The Chinese government has asked Kenyans to get used to trade imbalance and public debt in order to get industrialised.
Visiting top Chinese envoy for Sino-African relations Zhou Yuxiao said on Monday that critics of China’s trade with Africa had forgotten that Beijing was in similar circumstances years ago.
“In this world, striking an absolute balance is not possible. In Kenya, you are at the first stage of industrialisation, so there are certain things you need (to buy). Initially, this imbalance is unavoidable but later, we can try to rebalance,” Mr Zhou said in a statement, yesterday.
Mr Zhou, a former Chinese ambassador to various countries in Africa including Nigeria, Liberia and Zambia, was in the country to market the Forum on China-Africa Cooperation.
The forum, whose main focus is development, brings together African countries.
This year’s summit will take place in Beijing in September.
Its focus could be reviewing the status of the Sh6 trillion pledge Chinese President Xi Jinping made to African leaders during the last meeting in South Africa.
But while China says it is open to finance African projects, critics in Kenya argue the Chinese have brought in debt and cheap imports that are eating into local industries.
“When I was a kid, the biggest problem was how to buy things because there was a shortage. Now, we have a headache in finding where to sell,” Mr Zhou argued.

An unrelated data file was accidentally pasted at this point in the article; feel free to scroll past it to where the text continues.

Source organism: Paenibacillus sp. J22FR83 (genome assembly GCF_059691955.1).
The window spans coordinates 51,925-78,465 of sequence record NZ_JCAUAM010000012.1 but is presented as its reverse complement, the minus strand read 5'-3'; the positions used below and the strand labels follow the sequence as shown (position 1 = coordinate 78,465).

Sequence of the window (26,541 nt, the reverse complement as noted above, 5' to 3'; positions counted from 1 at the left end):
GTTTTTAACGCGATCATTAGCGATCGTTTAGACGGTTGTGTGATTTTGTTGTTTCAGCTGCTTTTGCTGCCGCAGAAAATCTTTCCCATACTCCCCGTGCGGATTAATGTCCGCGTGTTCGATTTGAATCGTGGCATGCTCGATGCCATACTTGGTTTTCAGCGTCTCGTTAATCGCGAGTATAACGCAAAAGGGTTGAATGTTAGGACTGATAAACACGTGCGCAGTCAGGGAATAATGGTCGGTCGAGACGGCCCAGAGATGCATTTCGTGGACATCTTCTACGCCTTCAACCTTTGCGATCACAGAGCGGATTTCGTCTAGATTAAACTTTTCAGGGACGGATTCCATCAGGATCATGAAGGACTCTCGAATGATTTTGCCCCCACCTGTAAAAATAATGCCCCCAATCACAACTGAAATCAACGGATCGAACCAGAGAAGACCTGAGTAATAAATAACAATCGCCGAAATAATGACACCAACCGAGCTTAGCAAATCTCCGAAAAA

“This situation did not just drop from the sky. Industrialisation helped us to be where we are,” he added.
China has been Africa’s largest trading partner since 2009, with 15 per cent of the continent’s imports coming from China.
In Kenya, that trade was about $6 billion (Sh600 billion), but this was mostly favouring Beijing.
This is about six times that between Kenya and the US ($1.02 billion).
In 2017, China’s trade deficit was Sh317 billion in favour of Beijing. Nairobi exported about Sh10 billion worth of goods in the same year.
But Beijing is also the largest creditor to Kenya, having financed major infrastructure projects like the Thika Road and the standard gauge railway.
China holds more than half of Kenya’s Sh587 external debt, according to the Kenya Bureau of Statistics as at January this year. The official, however, said the situation is normal for any country aspiring to develop.
“Too much trade imbalance is not good for China either. And we are launching a specific policy targeting least developed countries to find ways of selling their products to China,” he said.
“There is going to be preferential treatment to least developed countries so the challenge is for you to exhibit your products to the Chinese people,” he said Mr Zhou.
“If you want to solve the problem of trade imbalance, develop first. But if you want to restrict others from selling to you, I don’t think that will help,” he said.